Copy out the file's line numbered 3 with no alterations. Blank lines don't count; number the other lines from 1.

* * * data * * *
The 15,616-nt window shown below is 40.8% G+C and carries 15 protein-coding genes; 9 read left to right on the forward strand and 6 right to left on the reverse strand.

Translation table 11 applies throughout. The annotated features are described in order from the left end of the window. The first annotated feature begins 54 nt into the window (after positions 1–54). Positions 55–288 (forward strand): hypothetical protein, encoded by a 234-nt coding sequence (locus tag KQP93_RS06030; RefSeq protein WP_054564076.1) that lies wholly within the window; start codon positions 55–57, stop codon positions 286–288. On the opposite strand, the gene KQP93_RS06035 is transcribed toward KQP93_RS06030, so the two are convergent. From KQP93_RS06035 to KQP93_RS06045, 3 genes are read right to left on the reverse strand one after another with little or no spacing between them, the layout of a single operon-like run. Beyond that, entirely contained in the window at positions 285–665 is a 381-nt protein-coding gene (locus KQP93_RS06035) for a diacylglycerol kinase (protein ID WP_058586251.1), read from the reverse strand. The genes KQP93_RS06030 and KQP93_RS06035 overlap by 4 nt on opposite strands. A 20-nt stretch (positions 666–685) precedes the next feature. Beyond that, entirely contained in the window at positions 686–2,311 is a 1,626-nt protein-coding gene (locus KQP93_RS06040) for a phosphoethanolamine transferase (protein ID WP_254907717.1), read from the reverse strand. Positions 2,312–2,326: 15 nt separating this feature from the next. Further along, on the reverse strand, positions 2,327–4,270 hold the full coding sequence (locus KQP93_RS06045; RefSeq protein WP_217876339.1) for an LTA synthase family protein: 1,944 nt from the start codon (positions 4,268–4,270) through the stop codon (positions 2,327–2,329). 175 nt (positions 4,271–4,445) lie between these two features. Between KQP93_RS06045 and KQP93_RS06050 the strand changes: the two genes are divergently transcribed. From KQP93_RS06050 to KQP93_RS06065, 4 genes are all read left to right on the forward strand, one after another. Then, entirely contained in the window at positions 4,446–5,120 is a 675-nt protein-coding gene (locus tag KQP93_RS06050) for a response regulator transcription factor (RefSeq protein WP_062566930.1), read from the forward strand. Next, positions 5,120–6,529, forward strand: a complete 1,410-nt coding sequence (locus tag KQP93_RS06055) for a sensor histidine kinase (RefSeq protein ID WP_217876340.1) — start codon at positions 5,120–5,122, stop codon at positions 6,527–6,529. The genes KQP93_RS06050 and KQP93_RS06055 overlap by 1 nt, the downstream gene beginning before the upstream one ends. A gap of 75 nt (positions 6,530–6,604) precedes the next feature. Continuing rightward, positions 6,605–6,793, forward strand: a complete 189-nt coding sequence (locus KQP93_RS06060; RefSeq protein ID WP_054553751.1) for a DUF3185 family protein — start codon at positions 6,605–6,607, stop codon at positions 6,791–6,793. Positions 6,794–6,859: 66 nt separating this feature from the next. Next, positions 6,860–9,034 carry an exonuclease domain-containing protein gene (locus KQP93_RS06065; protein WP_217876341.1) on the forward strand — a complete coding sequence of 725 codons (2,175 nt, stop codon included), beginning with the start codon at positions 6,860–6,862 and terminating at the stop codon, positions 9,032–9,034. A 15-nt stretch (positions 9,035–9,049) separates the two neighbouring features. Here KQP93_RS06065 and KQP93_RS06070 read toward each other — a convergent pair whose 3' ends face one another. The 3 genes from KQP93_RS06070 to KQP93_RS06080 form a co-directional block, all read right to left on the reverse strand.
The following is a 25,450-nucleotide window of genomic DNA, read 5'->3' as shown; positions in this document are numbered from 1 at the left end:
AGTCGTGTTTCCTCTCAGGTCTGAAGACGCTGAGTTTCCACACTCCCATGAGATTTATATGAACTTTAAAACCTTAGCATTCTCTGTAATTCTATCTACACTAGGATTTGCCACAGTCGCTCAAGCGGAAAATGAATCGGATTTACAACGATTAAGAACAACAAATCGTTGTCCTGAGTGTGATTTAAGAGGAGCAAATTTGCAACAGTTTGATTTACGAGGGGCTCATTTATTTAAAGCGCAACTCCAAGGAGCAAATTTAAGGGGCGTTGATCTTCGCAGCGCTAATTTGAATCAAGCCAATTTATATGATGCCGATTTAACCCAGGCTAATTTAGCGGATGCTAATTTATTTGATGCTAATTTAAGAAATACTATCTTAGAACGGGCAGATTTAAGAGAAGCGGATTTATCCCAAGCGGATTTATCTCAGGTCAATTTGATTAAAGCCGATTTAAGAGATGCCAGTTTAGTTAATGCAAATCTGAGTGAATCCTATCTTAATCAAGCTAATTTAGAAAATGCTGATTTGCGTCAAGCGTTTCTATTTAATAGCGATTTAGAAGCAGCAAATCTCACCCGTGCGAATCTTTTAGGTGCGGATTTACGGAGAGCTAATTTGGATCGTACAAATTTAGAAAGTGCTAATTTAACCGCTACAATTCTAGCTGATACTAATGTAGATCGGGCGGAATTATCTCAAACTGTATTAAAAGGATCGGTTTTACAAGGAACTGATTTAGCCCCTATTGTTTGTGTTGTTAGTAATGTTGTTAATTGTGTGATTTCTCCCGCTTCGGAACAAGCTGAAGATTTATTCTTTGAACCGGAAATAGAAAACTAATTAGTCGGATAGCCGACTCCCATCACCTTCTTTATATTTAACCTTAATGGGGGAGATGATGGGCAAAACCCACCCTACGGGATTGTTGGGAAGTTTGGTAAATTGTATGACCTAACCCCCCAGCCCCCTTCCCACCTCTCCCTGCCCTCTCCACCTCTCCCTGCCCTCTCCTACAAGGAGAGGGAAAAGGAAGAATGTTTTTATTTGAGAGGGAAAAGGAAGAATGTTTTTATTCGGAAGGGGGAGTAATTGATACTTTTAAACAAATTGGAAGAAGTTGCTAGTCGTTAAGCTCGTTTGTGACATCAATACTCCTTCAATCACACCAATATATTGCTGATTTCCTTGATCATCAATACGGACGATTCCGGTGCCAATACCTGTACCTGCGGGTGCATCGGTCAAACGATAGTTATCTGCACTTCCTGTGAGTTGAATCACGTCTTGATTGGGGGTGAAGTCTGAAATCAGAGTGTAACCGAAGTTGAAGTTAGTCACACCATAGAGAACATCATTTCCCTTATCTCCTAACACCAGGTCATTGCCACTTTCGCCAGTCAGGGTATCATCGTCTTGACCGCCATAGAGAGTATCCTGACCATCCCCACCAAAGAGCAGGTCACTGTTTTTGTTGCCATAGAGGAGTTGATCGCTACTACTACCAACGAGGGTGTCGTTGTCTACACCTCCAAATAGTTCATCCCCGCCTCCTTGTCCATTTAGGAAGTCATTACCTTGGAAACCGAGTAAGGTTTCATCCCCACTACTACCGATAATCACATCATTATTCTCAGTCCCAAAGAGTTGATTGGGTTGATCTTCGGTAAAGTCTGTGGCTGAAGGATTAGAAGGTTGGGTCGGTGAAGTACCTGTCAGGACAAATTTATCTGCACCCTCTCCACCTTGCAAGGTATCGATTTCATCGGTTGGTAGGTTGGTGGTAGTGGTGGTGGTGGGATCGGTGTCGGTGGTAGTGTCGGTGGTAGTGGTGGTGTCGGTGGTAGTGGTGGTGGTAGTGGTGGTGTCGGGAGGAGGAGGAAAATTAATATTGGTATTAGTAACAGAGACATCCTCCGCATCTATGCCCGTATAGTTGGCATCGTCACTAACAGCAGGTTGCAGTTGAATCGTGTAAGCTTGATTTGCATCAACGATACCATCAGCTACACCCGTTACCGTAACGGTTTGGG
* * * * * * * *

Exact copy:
The following is a 25,450-nucleotide window of genomic DNA, read 5'->3' as shown; positions in this document are numbered from 1 at the left end: